Valsa is an interesting piece of work from Travis Johnson. As the artist lists on his Bandcamp, some of the equipment that was used to create the single seventeen-minute track on this album includes “magnetic coils, open circuit radio, prepared speaker cone, pvc pipes, farting, guitar, percussion, balloon, computer”, all of which is very intricate. Yet somehow Johnson keeps Valsa minimalist, where the sources of the noise never really comes into question. Instead, the quiet drones and temporal wandering is created with an attention to detail that crafts intricacy into simplicity.
The reason why I bring up the different materials used on this recording is because I wasn’t quite sure what the base drone was created with. In actuality, it sounds rather synth-like to me, and after an experimental beginning, “Valsa” kicks in a sustained but dynamic blend of fluttering drones, ethereal and ringing, with a timbre that’s very hypnotic and lulling. Ultimately, it feels as though “Valsa” is another brand of drone, lilting but generic. But subtle changes in the sound, like cracklings and fuzzy electronics, add a dosage of change to the otherwise static sound. This play happens on and off through the track, through left and right balance, squeaks and manipulated noises, and it creates a jarring tension between somnolent drone and harsh cuts of crackle.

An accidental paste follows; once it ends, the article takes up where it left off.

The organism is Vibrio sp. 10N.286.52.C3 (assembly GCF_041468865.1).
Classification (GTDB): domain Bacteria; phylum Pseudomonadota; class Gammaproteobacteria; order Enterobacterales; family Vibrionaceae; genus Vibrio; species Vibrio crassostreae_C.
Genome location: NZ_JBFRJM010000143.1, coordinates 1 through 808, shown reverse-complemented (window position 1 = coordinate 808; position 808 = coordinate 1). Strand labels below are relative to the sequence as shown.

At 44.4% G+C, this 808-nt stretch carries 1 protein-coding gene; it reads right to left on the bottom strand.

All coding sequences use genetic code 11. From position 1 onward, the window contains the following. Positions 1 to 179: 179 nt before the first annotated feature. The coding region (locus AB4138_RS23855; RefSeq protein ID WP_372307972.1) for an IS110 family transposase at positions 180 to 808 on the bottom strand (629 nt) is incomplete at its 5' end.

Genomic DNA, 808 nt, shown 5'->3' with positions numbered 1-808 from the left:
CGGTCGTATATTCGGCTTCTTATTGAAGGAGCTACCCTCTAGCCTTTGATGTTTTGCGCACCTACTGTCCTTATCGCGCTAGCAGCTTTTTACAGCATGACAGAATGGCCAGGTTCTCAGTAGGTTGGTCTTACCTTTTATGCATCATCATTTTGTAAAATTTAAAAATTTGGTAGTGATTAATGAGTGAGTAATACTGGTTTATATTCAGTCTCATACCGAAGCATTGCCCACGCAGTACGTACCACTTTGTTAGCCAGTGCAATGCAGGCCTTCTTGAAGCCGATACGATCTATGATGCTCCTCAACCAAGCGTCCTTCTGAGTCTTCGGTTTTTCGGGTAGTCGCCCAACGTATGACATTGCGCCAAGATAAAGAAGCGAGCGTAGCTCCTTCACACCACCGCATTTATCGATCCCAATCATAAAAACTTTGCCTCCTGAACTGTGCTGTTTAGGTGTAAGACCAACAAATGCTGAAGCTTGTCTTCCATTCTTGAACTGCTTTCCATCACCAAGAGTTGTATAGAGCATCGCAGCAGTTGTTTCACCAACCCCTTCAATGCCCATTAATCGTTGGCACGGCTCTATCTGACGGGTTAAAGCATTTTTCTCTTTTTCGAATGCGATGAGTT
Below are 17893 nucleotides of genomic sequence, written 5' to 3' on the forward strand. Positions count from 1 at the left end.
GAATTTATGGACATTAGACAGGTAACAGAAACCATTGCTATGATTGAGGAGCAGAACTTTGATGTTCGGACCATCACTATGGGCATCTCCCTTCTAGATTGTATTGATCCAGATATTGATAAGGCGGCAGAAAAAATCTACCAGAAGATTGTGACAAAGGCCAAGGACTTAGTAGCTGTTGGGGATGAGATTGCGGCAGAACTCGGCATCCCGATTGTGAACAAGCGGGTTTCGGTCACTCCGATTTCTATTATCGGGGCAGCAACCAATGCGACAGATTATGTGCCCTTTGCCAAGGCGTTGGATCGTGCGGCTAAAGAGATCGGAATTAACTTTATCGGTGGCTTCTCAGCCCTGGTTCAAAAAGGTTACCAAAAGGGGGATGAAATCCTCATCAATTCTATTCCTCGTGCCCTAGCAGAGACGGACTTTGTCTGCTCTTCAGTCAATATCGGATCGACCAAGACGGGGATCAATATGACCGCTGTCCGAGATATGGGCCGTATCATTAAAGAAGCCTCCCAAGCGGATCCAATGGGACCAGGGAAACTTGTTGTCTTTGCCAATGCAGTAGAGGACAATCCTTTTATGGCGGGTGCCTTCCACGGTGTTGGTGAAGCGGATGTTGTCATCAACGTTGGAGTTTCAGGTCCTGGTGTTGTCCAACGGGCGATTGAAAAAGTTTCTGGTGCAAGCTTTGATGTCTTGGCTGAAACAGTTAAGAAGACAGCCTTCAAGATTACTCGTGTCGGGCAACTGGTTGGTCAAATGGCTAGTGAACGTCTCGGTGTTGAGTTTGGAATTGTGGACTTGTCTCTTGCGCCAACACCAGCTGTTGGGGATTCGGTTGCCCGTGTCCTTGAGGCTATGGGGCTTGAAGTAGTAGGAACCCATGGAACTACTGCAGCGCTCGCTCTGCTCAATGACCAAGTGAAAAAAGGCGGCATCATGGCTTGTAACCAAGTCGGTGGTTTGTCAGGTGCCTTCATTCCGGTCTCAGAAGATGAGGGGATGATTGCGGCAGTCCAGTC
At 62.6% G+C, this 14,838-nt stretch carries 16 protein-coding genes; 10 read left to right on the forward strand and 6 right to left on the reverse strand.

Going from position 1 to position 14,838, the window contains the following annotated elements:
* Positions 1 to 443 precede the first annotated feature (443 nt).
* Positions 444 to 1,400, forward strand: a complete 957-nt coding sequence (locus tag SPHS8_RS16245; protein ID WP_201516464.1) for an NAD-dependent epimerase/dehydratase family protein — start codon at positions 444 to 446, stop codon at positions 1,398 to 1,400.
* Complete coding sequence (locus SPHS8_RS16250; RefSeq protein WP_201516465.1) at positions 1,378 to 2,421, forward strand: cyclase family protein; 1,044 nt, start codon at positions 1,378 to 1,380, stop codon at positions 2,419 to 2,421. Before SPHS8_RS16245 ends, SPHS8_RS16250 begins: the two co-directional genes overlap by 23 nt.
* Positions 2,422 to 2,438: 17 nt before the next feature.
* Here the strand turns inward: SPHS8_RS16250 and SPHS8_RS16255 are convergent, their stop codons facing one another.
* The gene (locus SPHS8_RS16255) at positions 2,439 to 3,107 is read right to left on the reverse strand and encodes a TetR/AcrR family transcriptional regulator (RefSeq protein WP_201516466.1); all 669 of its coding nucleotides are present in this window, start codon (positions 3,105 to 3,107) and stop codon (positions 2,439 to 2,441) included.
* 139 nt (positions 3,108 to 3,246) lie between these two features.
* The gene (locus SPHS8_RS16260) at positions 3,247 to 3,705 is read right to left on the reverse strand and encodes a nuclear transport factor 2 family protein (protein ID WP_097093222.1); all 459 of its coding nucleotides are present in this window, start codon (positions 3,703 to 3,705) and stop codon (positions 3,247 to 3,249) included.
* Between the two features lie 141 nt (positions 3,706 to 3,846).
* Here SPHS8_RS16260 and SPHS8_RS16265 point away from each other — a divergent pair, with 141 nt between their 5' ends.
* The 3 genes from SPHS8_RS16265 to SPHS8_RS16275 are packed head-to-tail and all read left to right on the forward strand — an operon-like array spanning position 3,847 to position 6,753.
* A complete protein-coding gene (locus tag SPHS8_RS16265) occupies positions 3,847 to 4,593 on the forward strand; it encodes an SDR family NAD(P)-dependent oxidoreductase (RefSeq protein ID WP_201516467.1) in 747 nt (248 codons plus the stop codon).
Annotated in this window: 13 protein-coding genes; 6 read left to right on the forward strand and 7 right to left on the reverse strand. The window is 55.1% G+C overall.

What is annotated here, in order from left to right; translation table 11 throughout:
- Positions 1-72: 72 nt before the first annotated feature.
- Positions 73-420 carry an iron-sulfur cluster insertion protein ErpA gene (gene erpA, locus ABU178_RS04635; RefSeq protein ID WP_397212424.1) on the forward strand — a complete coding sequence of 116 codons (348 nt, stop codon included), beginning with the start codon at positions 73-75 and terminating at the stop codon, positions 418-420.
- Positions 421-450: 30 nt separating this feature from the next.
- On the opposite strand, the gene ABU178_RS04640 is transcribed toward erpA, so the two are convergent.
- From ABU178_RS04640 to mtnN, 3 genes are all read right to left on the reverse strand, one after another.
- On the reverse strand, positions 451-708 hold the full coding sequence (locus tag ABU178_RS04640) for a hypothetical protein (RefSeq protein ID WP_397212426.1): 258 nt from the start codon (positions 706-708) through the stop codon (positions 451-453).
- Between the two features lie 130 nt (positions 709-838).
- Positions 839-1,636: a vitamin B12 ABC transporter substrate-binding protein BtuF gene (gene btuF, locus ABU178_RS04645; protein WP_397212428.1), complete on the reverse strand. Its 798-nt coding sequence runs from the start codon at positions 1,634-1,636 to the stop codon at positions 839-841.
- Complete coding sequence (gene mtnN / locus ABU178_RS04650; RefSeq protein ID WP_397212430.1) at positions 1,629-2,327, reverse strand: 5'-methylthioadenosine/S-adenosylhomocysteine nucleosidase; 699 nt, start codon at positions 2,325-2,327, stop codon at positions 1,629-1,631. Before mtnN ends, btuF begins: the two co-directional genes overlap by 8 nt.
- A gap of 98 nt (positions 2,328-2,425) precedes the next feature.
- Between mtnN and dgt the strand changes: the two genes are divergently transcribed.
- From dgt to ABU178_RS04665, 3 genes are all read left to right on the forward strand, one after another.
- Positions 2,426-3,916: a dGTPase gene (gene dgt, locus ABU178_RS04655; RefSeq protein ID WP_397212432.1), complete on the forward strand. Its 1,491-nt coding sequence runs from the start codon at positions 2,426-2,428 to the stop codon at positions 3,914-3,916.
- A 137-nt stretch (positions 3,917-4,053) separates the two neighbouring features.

And thanks to the seemingly random bursts, it keeps the listener guessing, as a participant or observer for the noise. What will Travis Johnson incorporate next? It’s all thanks to the relatively unchanging backdrop of tones, an clever way to utilize hypnotic sound out of context to lull the listener and then “wake” them up again. The sound gets progressively noisier, along with a shift in the drone, until it ends with a culmination of the two sounds.
This is excellent minimalist drone noise. It’s difficult to pinpoint exactly what it is, but the experimentation is attractive and done very well. What’s even more satisfying is the notion that this track was probably very fun to make; messing with the instruments, crafting the metallic-tinged sounds, is more gratifying than the “set-it-and-forget-it” approach to noise, and one that gives the listener an observational role.